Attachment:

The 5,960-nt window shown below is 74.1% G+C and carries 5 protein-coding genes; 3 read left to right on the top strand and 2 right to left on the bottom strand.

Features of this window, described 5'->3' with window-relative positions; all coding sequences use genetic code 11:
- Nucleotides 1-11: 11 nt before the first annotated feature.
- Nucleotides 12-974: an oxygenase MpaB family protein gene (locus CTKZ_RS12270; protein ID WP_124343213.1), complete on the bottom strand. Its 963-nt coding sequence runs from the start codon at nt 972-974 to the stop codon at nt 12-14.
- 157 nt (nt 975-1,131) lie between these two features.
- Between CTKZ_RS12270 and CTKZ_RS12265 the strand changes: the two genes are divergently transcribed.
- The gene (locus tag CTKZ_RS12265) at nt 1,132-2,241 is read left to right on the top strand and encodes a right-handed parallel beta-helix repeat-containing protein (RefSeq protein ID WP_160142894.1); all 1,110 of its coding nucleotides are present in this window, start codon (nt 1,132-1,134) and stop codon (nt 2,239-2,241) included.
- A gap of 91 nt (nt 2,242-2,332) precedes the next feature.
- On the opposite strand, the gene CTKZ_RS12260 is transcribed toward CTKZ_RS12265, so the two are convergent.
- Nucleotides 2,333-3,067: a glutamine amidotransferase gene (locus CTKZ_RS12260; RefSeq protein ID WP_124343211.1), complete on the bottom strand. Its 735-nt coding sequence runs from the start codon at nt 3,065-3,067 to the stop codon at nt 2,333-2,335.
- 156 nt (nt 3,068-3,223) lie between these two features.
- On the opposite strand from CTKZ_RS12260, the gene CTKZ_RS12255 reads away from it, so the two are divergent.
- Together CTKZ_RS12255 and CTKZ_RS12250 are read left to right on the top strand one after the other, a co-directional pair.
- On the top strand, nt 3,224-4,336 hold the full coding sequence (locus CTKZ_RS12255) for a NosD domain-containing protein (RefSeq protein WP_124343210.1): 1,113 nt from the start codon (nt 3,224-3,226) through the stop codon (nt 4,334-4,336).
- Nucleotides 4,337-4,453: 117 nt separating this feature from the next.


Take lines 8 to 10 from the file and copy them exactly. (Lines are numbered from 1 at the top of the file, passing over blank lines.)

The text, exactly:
- A gap of 91 nt (nt 2,242-2,332) precedes the next feature.
- On the opposite strand, the gene CTKZ_RS12260 is transcribed toward CTKZ_RS12265, so the two are convergent.
- Nucleotides 2,333-3,067: a glutamine amidotransferase gene (locus CTKZ_RS12260; RefSeq protein ID WP_124343211.1), complete on the bottom strand. Its 735-nt coding sequence runs from the start codon at nt 3,065-3,067 to the stop codon at nt 2,333-2,335.